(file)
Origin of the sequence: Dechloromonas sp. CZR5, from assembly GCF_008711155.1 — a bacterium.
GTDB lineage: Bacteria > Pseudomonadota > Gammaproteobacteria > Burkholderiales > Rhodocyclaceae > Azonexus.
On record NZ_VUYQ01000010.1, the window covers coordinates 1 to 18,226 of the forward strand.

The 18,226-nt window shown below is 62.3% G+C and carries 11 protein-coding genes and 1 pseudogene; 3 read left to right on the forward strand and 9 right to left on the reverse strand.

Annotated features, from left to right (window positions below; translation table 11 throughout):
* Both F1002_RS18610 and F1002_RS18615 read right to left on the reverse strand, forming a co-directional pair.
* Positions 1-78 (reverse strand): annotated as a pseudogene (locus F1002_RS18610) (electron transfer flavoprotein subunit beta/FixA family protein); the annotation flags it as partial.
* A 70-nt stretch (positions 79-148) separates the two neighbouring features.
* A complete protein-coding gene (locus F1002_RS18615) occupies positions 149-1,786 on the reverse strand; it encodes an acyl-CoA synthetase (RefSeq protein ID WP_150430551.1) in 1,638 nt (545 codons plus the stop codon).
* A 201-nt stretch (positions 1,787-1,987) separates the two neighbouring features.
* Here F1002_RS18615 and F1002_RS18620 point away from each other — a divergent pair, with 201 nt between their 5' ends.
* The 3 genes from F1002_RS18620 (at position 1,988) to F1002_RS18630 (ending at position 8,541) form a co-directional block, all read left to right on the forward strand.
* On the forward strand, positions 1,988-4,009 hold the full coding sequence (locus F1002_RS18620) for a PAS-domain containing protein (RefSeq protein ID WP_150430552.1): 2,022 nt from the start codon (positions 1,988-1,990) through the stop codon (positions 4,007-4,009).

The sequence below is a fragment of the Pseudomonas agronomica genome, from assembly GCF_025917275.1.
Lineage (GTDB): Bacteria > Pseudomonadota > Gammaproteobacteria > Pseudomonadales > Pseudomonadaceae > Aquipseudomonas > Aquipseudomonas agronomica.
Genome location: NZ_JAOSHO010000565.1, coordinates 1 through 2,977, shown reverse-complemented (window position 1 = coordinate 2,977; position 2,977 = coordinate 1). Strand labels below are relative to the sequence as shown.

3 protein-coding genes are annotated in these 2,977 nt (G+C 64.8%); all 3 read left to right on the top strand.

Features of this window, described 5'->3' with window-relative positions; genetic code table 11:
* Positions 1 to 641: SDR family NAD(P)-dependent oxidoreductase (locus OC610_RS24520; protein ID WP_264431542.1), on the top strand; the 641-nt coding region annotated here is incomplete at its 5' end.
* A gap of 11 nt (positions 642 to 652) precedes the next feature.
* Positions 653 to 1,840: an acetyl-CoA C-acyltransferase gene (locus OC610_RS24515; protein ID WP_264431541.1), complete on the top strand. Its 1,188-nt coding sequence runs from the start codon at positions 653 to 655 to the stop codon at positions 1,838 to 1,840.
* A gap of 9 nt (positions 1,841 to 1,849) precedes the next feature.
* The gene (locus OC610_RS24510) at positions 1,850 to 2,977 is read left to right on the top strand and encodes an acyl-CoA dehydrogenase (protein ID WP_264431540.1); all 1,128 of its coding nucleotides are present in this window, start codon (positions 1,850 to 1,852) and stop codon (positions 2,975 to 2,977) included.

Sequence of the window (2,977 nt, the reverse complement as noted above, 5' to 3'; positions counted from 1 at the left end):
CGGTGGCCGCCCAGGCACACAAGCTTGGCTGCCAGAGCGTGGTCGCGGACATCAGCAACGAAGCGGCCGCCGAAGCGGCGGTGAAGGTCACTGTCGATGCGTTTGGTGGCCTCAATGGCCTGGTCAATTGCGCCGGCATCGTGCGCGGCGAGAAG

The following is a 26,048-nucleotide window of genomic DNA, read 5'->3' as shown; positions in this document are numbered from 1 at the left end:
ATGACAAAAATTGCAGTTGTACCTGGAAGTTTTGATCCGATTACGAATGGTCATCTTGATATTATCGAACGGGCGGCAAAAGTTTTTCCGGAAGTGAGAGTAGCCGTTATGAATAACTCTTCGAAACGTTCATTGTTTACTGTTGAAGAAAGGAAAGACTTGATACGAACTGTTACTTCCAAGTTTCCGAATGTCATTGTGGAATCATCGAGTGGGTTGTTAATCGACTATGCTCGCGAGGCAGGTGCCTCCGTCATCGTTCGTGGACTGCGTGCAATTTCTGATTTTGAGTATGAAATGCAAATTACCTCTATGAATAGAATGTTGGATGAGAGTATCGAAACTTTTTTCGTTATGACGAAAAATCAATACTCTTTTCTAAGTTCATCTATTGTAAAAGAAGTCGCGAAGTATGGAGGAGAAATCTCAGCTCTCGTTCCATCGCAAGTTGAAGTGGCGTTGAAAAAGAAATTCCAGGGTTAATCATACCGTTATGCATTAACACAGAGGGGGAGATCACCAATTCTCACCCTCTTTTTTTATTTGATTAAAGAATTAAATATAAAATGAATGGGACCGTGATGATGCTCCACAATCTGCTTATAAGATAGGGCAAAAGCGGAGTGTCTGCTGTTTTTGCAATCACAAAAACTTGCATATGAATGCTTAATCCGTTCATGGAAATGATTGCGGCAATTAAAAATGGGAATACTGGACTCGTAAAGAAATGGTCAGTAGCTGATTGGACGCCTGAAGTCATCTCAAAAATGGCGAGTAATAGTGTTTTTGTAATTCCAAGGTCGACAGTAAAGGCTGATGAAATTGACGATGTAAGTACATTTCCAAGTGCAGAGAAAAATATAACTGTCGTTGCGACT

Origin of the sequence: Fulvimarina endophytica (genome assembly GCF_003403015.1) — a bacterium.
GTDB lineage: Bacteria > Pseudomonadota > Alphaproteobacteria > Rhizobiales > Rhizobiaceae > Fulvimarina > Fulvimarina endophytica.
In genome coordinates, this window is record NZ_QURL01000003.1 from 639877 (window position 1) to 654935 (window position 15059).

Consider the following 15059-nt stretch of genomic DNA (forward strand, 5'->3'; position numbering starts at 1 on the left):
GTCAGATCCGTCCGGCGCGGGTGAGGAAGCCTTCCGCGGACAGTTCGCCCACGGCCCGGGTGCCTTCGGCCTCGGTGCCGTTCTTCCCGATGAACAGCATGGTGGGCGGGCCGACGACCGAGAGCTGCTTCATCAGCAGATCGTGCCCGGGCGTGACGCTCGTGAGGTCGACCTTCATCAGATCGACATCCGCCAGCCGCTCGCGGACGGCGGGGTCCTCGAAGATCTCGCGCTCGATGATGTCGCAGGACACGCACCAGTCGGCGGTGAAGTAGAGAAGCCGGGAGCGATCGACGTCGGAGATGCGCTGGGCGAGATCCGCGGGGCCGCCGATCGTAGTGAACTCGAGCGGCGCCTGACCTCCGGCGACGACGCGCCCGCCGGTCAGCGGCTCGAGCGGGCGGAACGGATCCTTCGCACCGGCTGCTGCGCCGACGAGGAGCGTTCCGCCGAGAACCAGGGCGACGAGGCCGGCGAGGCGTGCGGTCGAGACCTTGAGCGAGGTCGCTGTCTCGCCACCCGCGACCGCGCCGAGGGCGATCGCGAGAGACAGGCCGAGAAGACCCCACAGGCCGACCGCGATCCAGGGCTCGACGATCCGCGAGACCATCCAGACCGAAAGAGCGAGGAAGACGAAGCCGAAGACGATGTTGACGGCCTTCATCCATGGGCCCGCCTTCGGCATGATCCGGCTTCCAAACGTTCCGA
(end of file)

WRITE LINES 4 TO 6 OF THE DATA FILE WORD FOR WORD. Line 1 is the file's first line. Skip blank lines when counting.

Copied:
The 18,226-nt window shown below is 62.3% G+C and carries 11 protein-coding genes and 1 pseudogene; 3 read left to right on the forward strand and 9 right to left on the reverse strand.

Annotated features, from left to right (window positions below; translation table 11 throughout):
* Both F1002_RS18610 and F1002_RS18615 read right to left on the reverse strand, forming a co-directional pair.